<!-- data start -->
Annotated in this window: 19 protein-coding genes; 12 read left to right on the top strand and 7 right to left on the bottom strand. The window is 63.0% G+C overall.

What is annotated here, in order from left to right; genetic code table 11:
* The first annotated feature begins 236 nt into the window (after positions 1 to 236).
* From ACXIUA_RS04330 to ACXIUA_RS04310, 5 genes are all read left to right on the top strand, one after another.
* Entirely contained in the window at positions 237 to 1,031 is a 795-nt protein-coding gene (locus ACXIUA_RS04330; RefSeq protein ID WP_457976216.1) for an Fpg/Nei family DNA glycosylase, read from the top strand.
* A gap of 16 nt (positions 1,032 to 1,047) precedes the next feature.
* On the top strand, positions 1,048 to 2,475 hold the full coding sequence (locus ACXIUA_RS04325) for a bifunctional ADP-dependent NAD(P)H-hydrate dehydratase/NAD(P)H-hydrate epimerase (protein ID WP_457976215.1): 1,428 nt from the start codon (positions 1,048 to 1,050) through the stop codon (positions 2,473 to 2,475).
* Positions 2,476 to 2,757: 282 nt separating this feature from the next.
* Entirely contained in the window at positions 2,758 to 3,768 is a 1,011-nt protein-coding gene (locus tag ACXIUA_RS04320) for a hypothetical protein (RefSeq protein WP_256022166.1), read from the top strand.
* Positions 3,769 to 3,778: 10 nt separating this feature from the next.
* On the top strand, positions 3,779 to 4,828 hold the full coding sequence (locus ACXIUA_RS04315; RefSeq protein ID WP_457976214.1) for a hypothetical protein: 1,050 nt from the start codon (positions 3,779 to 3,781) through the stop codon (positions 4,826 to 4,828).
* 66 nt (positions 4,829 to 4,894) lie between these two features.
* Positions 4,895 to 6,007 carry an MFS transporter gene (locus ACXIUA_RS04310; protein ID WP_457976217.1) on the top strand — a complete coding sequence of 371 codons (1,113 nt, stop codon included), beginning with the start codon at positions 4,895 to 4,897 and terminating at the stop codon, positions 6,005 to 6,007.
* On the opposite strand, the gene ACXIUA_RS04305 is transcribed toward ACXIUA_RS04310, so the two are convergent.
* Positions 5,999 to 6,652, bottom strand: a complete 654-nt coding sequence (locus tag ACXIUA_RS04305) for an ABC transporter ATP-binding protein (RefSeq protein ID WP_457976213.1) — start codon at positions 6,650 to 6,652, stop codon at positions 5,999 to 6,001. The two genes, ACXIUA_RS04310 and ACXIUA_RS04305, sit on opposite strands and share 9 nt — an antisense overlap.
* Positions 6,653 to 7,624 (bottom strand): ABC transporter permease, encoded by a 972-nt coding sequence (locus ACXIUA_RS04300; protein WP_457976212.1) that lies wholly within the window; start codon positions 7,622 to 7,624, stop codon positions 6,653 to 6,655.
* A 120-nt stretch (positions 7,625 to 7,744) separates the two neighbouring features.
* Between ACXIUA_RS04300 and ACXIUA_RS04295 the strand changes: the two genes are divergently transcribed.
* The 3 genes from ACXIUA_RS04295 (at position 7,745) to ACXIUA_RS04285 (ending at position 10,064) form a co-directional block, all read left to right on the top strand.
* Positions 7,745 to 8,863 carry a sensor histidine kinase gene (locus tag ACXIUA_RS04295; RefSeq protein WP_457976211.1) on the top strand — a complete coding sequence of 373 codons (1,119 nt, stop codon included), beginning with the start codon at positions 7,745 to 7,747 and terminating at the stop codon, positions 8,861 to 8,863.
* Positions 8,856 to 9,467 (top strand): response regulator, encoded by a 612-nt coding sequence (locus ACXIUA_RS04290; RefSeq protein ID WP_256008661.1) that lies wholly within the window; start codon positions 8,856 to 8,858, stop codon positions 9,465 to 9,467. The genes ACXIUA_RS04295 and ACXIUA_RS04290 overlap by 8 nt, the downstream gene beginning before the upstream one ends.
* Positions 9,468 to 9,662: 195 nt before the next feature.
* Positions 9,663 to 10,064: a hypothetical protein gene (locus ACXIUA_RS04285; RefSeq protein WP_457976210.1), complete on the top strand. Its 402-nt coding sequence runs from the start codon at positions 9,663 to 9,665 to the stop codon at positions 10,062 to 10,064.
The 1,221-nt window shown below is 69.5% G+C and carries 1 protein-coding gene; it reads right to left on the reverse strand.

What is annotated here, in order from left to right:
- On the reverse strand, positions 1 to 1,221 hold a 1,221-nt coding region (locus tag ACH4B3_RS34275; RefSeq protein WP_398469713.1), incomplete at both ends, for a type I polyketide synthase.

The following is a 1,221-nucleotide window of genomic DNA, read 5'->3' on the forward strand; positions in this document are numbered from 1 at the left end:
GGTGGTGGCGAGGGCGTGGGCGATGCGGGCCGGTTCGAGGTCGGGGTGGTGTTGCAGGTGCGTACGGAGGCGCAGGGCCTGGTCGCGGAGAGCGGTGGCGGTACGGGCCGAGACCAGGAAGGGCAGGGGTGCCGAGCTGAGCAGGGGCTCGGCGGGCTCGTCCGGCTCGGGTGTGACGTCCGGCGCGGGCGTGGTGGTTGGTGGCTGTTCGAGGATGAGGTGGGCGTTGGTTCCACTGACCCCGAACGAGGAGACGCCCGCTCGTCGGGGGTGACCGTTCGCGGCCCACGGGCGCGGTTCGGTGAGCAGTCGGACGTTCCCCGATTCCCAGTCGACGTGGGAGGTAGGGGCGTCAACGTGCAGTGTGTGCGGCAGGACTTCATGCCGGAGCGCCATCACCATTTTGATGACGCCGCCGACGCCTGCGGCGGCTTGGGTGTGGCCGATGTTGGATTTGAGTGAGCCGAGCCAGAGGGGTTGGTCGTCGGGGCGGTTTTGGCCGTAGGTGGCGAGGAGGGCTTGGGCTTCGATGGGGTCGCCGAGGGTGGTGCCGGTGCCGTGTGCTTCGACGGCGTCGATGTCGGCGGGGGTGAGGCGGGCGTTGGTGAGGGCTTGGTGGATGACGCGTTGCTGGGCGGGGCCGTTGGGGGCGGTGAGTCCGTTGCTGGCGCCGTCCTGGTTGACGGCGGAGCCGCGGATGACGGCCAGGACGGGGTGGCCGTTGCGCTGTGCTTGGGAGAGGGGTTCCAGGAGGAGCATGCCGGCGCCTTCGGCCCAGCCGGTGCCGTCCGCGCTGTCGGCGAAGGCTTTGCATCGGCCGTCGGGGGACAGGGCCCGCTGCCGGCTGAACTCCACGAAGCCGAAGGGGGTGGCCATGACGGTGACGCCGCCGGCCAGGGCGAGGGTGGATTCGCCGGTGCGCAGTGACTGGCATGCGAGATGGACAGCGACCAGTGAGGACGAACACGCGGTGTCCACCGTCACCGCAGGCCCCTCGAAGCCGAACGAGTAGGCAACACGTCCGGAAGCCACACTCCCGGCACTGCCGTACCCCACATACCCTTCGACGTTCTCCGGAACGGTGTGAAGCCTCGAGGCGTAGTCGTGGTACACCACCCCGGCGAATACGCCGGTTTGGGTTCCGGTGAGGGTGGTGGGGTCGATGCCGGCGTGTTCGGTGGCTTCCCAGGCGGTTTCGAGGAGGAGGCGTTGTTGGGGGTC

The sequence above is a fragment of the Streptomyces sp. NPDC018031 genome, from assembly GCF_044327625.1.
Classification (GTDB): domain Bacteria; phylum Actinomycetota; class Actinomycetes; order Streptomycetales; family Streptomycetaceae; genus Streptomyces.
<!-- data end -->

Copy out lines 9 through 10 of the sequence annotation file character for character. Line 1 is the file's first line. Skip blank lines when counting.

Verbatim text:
* Entirely contained in the window at positions 2,758 to 3,768 is a 1,011-nt protein-coding gene (locus tag ACXIUA_RS04320) for a hypothetical protein (RefSeq protein WP_256022166.1), read from the top strand.
* Positions 3,769 to 3,778: 10 nt separating this feature from the next.